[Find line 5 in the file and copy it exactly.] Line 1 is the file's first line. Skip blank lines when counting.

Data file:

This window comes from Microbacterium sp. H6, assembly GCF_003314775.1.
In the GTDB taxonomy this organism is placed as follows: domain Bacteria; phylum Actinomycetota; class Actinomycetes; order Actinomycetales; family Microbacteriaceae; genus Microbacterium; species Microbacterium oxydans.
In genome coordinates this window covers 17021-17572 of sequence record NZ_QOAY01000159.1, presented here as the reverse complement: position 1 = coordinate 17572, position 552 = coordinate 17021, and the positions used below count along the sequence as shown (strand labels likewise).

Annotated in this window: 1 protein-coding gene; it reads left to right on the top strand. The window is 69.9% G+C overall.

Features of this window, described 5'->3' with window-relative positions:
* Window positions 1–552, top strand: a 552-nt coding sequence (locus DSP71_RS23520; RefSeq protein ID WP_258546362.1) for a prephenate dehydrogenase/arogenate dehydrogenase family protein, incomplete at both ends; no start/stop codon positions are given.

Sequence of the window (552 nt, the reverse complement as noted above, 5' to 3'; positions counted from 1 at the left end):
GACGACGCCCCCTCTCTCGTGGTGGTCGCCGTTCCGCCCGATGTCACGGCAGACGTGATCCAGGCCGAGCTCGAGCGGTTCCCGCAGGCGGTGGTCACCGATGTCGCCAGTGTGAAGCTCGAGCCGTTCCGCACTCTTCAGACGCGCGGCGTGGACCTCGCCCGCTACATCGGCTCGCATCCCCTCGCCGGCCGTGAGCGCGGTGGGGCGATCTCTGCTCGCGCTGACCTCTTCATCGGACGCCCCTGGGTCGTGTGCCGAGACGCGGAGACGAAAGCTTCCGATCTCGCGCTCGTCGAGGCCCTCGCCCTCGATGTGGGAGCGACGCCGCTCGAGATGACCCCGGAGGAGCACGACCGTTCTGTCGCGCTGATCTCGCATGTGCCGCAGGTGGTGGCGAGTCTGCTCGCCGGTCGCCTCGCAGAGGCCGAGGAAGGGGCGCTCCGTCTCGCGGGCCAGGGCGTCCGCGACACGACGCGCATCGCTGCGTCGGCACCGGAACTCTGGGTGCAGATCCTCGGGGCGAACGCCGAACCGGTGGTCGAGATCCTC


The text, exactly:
Features of this window, described 5'->3' with window-relative positions: